When the subject of sin comes up – specifically other people’s sin – a lot of people have one go-to-verse/argument: “even Jesus told the woman caught in adultery to ‘go and sin no more’.”
These words are particularly helpful when being confronted with something else Jesus said: “do not judge lest you be judged.” Unfortunately, when Jesus spoke those words, he neglected to add all of the necessary caveats. Fortunately, we have his words to the woman caught in adultery to make it clear that Jesus didn’t really mean for us to leave sin unremarked on and unaddressed.
Since people who depend on the words “go and sin no more” clearly desire nothing more than to be faithful to Jesus’ teachings and example, I thought it might be helpful to examine their proper, biblical application. I would hate for anyone to behave in a way that didn’t meet the biblical standard, of course.
So, first we must look at the circumstances in which these words can be understood to provide biblical cover for confronting or calling out sin. Based on the story of the woman caught in adultery, I have identified the following prerequisites:
There must be general agreement that the person has committed a sin which must be addressed. Situations in which there is argument or disagreement over whether the behavior is, in fact, sinful, do not meet the biblical standard.
The sin in question must be brought to your attention by others. So, sin which you encounter on your own is not biblically covered by Jesus’ words to the adulterous woman.
The person who has sinned must be facing serious consequences and condemnation for their sinful behavior.
You must be asked directly to weigh in on the sin.
Basically, if the sin is brought to your attention by others who are upset over the sin and who have a desire to ensure that the sin is condemned and consequences given and who are seeking to have you join in or give your approval to said condemnation and consequences, this situation meets the biblical standards. On the other hand, if you just happen to run across someone’s sin yourself or the person is getting away with sinning, consequence free or if the situation involves an argument and if no one has actually asked your opinion, the situation does not meet the biblical standard. The claim that “even Jesus told the woman caught in adultery to go and sin no more” does not provide biblical cover in such circumstances.
Once you have determined that the situation you are dealing with meets the biblical standards for telling the person to “go and sin no more”, you have certain obligations which must be met. Specifically these are:
You must first devise a way to run off the people who are condemning and calling for the punishment for the sin. Figuring out how to do this can be tough. Even Jesus had to stop and think before saying, “let he who is without sin cast the first stone.” But it is a biblical imperative that before you can address the person’s sin, you must first ensure their safety and well being. Otherwise you are just joining in with the crowd which is most certainly not biblical.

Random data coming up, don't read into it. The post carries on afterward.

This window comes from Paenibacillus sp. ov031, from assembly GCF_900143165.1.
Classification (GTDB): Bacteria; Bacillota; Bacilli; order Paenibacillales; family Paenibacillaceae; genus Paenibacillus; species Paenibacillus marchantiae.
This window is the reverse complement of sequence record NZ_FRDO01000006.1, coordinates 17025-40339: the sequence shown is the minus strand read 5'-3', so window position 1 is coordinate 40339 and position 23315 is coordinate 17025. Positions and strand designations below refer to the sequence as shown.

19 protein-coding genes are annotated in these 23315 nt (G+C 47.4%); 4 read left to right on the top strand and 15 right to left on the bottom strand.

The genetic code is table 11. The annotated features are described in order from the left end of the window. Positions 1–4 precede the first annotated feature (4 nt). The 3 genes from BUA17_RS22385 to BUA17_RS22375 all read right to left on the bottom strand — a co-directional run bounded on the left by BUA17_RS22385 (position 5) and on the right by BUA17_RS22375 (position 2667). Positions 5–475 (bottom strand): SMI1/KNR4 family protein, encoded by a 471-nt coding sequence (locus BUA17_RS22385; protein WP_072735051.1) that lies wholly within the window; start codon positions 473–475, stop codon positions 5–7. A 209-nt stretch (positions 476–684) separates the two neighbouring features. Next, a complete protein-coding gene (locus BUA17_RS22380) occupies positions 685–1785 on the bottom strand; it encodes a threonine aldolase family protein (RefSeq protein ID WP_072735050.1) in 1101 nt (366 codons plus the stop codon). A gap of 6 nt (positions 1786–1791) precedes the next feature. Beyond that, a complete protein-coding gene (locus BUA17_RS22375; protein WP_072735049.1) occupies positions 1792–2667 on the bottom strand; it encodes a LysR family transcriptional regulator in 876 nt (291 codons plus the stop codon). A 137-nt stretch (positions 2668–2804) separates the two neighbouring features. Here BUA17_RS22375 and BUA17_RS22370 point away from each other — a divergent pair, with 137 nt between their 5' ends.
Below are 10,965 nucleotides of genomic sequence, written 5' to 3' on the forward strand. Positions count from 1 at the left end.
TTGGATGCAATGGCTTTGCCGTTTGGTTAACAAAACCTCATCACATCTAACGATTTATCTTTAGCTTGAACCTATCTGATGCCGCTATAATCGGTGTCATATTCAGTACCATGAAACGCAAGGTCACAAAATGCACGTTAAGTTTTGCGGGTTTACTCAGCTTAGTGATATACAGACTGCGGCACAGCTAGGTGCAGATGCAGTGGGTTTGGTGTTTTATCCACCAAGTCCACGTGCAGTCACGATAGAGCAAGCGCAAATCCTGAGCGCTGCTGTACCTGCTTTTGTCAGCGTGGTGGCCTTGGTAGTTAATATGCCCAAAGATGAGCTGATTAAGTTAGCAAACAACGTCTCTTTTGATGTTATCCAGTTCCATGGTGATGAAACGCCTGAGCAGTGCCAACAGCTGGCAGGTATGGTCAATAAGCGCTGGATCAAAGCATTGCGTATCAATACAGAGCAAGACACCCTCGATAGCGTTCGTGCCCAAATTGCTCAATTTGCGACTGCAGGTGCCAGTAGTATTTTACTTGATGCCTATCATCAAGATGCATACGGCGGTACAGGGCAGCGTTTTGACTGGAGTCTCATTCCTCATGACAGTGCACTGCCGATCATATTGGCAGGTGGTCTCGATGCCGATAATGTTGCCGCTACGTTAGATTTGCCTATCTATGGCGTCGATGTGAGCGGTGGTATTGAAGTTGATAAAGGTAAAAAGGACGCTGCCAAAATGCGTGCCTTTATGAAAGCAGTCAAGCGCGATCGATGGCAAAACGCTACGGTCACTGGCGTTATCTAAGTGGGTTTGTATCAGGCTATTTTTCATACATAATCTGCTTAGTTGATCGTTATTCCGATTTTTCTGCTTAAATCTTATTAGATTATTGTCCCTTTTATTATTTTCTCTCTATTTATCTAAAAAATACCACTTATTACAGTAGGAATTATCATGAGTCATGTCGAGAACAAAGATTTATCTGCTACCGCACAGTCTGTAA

You must have the patience to wait until the person who has sinned is no longer the target of wrath, condemnation and punishment. It is not biblical to address someone’s sin in the presence of those who want to punish and condemn them.
Once you and the sinner are the only people involved in the controversy over their sin present, you must check to make sure that the sinner is no longer in fear of those who would condemn them. If they express fear that those who want to condemn and punish them are still seeking to punish or condemn them, now is not the time to confront their sin. You may need to go back to steps 1 and 2 before proceeding. If, like the adulterous woman, the sinner says, “there is no one left who wants to condemn me”, you can proceed to the next step.
Assure the sinner that you do not condemn them and have no intention of punishing or otherwise holding them to account for their sin.
Once you have followed the above biblical procedures, you are free to address sin as Jesus did. Based on Jesus’ words, when you address the sin, you should:
Make sure your words are forward and not backwards looking. This is not the time to ask for an explanation of past behavior or to run through an account of past sins committed.
Resist the urge to lecture or give advice. Keep it really short.
Don’t offer (or threaten) to hold the person accountable for their future behavior. Leave it up to the person to find his or her own way forward. If they need help, they will ask someone they trust for help and you may well not be that person.
Don’t hold the fact that you just rescued the person over their head. Do not imply that they owe it to you to behave differently going forward.
Really, you can’t do much better than Jesus’ words, that we all love so much: “go and sin no more.”
After you have biblically addressed the sin, you must continue to follow the example set by Jesus. You should never speak of that person’s sins again. The sin should not become fodder for sermons or rants or blog posts. Nor should it be a topic of conversation with your friends. Also, do not seek to maintain contact with the person (unless they seek you out, of course) in order to see how they are doing. Once you have followed the biblical procedures and methods for dealing with sin the way Jesus did, your job is done.
Hopefully this explanation for how to biblically confront sin the way that Jesus did has been helpful to you. Dealing with sin like Jesus is the source of a lot of confusion. Perhaps the next time you encounter someone using the explanation “even Jesus told the woman caught in adultery to ‘go and sin no more'” in an unbiblical way, you can direct them here. Because we do want to be very biblical in our approach to such things, do we not? 😉